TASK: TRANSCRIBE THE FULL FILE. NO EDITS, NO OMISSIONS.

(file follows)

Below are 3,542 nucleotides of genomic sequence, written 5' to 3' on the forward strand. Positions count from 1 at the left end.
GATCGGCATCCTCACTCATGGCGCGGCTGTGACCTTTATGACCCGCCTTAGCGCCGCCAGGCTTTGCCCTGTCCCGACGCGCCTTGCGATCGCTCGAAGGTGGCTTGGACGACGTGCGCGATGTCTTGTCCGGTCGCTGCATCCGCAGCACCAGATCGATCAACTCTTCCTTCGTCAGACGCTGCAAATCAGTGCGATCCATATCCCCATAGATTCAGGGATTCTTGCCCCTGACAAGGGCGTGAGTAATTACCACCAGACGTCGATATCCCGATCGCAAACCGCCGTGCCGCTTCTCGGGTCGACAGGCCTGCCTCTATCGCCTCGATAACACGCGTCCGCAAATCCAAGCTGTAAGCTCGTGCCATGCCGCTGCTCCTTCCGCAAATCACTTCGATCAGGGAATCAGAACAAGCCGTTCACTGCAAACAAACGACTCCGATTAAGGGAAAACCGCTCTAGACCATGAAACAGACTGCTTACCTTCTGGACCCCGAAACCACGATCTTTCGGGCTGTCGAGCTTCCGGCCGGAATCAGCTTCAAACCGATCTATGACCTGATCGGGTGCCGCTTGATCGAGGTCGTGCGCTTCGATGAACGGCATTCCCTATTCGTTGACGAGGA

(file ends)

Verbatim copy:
Below are 3,542 nucleotides of genomic sequence, written 5' to 3' on the forward strand. Positions count from 1 at the left end.
GATCGGCATCCTCACTCATGGCGCGGCTGTGACCTTTATGACCCGCCTTAGCGCCGCCAGGCTTTGCCCTGTCCCGACGCGCCTTGCGATCGCTCGAAGGTGGCTTGGACGACGTGCGCGATGTCTTGTCCGGTCGCTGCATCCGCAGCACCAGATCGATCAACTCTTCCTTCGTCAGACGCTGCAAATCAGTGCGATCCATATCCCCATAGATTCAGGGATTCTTGCCCCTGACAAGGGCGTGAGTAATTACCACCAGACGTCGATATCCCGATCGCAAACCGCCGTGCCGCTTCTCGGGTCGACAGGCCTGCCTCTATCGCCTCGATAACACGCGTCCGCAAATCCAAGCTGTAAGCTCGTGCCATGCCGCTGCTCCTTCCGCAAATCACTTCGATCAGGGAATCAGAACAAGCCGTTCACTGCAAACAAACGACTCCGATTAAGGGAAAACCGCTCTAGACCATGAAACAGACTGCTTACCTTCTGGACCCCGAAACCACGATCTTTCGGGCTGTCGAGCTTCCGGCCGGAATCAGCTTCAAACCGATCTATGACCTGATCGGGTGCCGCTTGATCGAGGTCGTGCGCTTCGATGAACGGCATTCCCTATTCGTTGACGAGGA